However, remember the signup bonuses: Amex’s 5,000 points are worth around $50, while the Ink’s is worth $800. That more than makes up for the first-year annual fee. Its rewards program is arguably preferable to the Green’s, unless you spend a lot of money on travel through Amex. In fact, you’d have to spend 50% more on Amex travel than you do on all of the Ink bonus categories combined to break even on rewards.
The Ink’s benefits roughly track the Green’s, with purchase and warranty protection and trip cancellation or interruption insurance, plus cell phone protection. And finally, if you travel abroad, the Ink offers no foreign transaction fee compared to the Green’s 2.7% levy on all foreign purchases.
The Green’s major advantage on the Ink Preferred is that it offers access to American Express OPEN, a program that provides business-friendly services and discounts. But if you’re looking to maximize rewards, the Ink Preferred is a better choice.
Verdict: The Chase Ink Business Preferred is the one to go with unless you spend a lot of money on travel booked through Amex or want a charge card.
A business traveler’s charge card, the American Express Business Platinum offers the same rewards rate as the Green (2 points per $1 on travel booked through Amex and 1 per $1 elsewhere) as well as 1.5 points per $1 on purchases of $5,000 or more, and a host of travel benefits (more on those later). However, these perks come at a price: a $450 annual fee per year.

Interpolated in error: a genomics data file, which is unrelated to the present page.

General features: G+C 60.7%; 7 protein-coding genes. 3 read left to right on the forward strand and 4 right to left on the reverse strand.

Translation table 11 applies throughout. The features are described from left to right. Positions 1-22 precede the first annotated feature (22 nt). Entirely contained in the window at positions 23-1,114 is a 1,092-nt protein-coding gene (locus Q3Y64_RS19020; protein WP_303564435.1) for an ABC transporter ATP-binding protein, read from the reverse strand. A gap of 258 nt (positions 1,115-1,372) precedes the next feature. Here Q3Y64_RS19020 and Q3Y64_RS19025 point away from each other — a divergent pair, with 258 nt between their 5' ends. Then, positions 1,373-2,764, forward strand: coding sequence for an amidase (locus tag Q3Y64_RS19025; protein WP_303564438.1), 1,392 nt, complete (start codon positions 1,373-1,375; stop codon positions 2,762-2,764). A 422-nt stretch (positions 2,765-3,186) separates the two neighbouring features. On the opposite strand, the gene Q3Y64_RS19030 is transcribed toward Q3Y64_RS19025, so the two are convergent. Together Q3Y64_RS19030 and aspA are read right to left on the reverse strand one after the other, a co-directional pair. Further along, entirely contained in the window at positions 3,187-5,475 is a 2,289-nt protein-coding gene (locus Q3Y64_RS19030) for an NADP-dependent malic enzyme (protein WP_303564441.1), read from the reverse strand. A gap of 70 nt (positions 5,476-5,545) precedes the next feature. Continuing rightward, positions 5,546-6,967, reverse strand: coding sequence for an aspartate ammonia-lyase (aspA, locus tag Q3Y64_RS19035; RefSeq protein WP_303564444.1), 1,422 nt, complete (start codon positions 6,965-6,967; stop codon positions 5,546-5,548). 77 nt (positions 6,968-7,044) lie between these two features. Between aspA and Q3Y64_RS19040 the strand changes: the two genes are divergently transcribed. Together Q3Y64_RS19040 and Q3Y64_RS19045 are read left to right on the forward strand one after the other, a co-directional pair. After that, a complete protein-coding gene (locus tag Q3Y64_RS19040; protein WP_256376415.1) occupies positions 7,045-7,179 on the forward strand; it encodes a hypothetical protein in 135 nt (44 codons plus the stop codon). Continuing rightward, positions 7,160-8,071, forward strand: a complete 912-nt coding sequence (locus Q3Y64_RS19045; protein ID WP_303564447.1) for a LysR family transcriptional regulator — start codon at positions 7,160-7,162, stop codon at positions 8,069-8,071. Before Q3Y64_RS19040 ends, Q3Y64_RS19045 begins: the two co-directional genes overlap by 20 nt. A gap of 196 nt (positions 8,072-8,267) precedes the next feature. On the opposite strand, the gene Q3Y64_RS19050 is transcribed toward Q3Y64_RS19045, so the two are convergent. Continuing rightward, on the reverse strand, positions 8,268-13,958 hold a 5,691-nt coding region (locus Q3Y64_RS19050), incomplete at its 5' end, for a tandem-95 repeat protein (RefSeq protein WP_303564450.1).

The sticker shock is somewhat mitigated by those travel benefits. Platinum cardholders receive:
Finally, it offers a great signup bonus of 75,000 Membership Rewards points—50,000 after your first $10,000 spent and 25,000 after you’ve spent an extra $10,000, all within the first 3 months of cardmembership. That’s a pretty steep spending threshold, especially when you consider that the Business Green Rewards card gives you 5,000 points as soon as you use the card.
The Business Platinum is a great choice for high-spending business travelers. Let’s say you take advantage of the Global Entry reimbursement and annual airline fee credit, value lounge access at $100 a year, and use Boingo’s unlimited plan ($4.98 a month). The Business Platinum would give you $460 in perks in your first year because of Global Entry, and $360 in perks thereafter. Once you subtract the perks’ value from the Business Platinum’s annual fee, you’re looking at a $10 benefit in year one and $90 in fees thereafter.
Compare that to the Green’s $95 fee after the first year—after accounting for benefits, the Platinum’s fees are less onerous. That’s without factoring the impressive 75,000 signup bonus, compared to the Green’s 5,000.
Keep in mind: The Platinum assumes that you’re a high roller. If you don’t fly often, you won’t get much mileage out of an airline fee credit, lounge access, in-flight Wi-Fi, or Starwood Gold status. If you can’t spend $20,000 in 3 months, that 75,000 signup bonus is moot.
Verdict: The Platinum is great for business travelers and big spenders, but other business owners would be better served by the lower-fee Business Green Rewards card.